Former Virginia governor L. Douglas Wilder has made a career out of tweaking fellow Democrats. The more powerful -- like the current Democratic governor, Mark R. Warner -- the better the target for Wilder's derision.

But lately, it seems, Wilder has crossed a new threshold that has political tongues wagging around the state. It's almost as if Wilder, the nation's first black governor and a lifelong Democrat, has become a Republican.

Last night, he was the featured speaker at a two-day retreat in Reston for Republicans in the House of Delegates. That follows his decision to stand shoulder-to-shoulder in March with U.S. Sen. George Allen, one of the state's leading Republicans, to chastise Warner for his plan to increase taxes.

And this month, Wilder announced plans to run for mayor of Richmond, his home town, in an election that Wilder and former U.S. representative Thomas J. Bliley Jr., a Republican, engineered. Bliley and Wilder co-chaired a commission that pushed for the direct election of the city's mayor.

All of which has Wilder's friends and enemies alike wondering just what he's up to.

"He has his own drummer, somewhere," said John G. Milliken, who served as secretary of transportation under Wilder in the early 1990s. "I don't know exactly where he finds his drummer, or where he hears it, but he does."

Wilder used his speech to several dozen Republican lawmakers last night as an early platform in his bid for mayor, promising to seek help from the conservative lawmakers to fight crime in Richmond, where the violent crime and homicide rates have risen.

"We are not going to be happy with the crime rates we have," he said.

The Republicans welcomed Wilder with open arms, at one point jokingly chanting, "Four more years!" One delegate called it "a strange night," recalling that he had worked for weeks 15 years ago to defeat Wilder.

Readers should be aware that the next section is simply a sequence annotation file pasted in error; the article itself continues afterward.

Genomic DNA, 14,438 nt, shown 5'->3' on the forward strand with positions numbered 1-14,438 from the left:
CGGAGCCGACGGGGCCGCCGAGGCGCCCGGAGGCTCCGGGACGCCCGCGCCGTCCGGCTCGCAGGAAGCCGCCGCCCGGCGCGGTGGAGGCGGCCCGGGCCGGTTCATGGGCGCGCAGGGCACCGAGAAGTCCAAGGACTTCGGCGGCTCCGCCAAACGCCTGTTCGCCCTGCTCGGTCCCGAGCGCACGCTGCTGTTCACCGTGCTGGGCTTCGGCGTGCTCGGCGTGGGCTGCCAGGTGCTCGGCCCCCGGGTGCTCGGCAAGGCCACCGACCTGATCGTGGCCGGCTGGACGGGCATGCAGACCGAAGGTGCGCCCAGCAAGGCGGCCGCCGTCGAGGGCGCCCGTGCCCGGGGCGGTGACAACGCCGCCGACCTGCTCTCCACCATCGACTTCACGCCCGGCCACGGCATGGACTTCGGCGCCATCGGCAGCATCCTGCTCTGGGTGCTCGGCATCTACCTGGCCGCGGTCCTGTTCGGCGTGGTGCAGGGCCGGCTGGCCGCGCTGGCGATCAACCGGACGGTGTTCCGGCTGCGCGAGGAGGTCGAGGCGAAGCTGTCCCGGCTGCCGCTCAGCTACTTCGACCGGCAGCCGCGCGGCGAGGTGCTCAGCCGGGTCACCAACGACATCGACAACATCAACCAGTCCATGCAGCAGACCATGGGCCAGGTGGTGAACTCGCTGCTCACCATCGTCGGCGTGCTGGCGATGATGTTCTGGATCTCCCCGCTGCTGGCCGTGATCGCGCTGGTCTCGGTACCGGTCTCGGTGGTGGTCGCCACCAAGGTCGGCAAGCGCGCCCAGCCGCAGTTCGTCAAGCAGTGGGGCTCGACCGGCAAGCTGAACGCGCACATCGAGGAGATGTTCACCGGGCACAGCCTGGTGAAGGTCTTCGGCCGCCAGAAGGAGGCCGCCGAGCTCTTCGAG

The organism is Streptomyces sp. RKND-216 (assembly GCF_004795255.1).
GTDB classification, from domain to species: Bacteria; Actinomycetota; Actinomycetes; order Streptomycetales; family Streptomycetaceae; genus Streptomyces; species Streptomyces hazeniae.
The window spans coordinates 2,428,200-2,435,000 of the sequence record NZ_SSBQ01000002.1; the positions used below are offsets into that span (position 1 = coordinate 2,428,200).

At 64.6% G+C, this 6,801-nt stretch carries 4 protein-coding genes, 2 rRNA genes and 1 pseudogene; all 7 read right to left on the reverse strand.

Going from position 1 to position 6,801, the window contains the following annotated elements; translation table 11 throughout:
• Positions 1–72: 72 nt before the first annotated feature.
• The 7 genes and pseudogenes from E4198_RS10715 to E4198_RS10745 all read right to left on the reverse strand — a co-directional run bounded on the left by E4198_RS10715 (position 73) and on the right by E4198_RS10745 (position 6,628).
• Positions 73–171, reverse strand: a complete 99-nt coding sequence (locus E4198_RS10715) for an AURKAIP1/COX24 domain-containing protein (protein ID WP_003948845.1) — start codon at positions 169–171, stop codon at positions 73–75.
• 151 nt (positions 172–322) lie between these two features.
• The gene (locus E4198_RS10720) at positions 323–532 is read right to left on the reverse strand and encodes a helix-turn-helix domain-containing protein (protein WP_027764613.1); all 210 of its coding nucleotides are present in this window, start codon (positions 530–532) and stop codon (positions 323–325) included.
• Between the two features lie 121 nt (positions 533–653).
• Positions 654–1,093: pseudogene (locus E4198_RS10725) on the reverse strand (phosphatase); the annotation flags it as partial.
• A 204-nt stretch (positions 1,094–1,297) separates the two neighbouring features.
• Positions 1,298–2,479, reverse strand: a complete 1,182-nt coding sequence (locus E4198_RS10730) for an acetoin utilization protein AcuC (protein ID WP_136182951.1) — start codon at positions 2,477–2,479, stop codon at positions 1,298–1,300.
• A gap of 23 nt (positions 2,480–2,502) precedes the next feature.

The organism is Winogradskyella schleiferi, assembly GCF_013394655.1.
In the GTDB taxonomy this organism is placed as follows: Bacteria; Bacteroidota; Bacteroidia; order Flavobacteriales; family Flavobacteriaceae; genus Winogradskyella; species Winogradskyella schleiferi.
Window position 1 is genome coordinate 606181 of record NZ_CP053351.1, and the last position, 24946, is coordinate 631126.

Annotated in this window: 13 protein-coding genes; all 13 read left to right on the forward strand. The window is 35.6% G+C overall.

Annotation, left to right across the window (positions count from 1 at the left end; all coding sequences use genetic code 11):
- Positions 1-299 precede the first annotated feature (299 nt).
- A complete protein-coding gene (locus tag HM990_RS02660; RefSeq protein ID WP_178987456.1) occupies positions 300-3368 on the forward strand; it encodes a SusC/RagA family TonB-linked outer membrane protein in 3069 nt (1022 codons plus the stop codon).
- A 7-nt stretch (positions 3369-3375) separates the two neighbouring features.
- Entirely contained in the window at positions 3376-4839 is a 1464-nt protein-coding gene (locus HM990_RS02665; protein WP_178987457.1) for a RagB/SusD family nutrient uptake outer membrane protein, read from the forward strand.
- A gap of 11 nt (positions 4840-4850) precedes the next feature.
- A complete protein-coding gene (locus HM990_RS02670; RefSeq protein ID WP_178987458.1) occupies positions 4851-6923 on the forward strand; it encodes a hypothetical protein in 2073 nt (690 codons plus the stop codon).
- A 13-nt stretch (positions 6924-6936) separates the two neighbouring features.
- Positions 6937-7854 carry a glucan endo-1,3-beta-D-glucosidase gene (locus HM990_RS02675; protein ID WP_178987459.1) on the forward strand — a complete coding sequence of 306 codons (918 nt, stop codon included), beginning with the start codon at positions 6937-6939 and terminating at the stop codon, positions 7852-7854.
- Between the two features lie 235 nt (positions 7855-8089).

When asked to comment on Wilder's attendance at the Republican retreat, Warner only chuckled. Many other Democrats also declined to comment, though several said the oddity of it all was the subject of gossip at a House Democratic Caucus fundraiser at the Homestead resort last week.

House Speaker William J. Howell (R-Stafford) said he invited Wilder because the former governor led the commission on government reform and is "an independent-minded fellow."

Paul Goldman, Wilder's chief strategist, dismissed any Democratic criticism of Wilder's attendance at the event as a "petty power thing." He said Wilder has every intention of continuing to work with anyone, regardless of party.

"I suppose some people would prefer that everybody would agree on everything all of the time," Goldman said. "I would think you would want to reach out; you would want to talk to people."

Butting heads with Democrats is nothing new for Wilder, who has strained relationships with many of the state's most successful statewide Democrats.

Wilder's feuds with Democrat Charles S. Robb, a former governor and U.S. senator, are legend in Virginia. In 1988, Wilder's cell phone conversation about Robb, which was taped and later distributed to reporters, helped to destroy Robb's chances for higher office.

In the late 1980s, Wilder opposed efforts by then-Gov. Gerald L. Baliles (D) to raise taxes for transportation. And when Wilder became governor in 1989, he was sued by Democrat Mary Sue Terry, his own attorney general.

In 1997, Wilder refused to endorse Democratic Lt. Gov. Donald S. Beyer in his run against Republican Attorney General James S. Gilmore III. Gilmore won, and Beyer went back to his Volvo dealership in Falls Church.

And Wilder has a rocky relationship with Warner, who served as Wilder's campaign chairman during his bid for governor.

"He's as fearless a politician or a public official as I've ever encountered," Milliken said of Wilder, his former boss. "That rubs a lot of people the wrong way. But it has also gotten him where he is."

In that respect, Wilder's recent pattern of associating publicly with Republicans fits well the pattern of his political life.

"You develop a maverick reputation, and once you become part of the establishment, how do you demonstrate your maverick streak?" said one former Wilder aide who spoke on condition of anonymity. "You have to scratch that maverick itch."

Now, the state capitol is buzzing with the possibility that Wilder could endorse Republican Attorney General Jerry W. Kilgore in the race for governor in 2005. Kilgore is running against Lt. Gov. Timothy M. Kaine, a Democrat and the former mayor of Richmond.

"One of the joys of watching Doug Wilder is the constant reinvention," said Steve Haner, the chief lobbyist for the Virginia Chamber of Commerce and a former GOP strategist. "Everything old is new again. That's what makes it so much fun to watch."

Former Virginia governor L. Douglas Wilder speaks to state Republicans as part of a two-day retreat.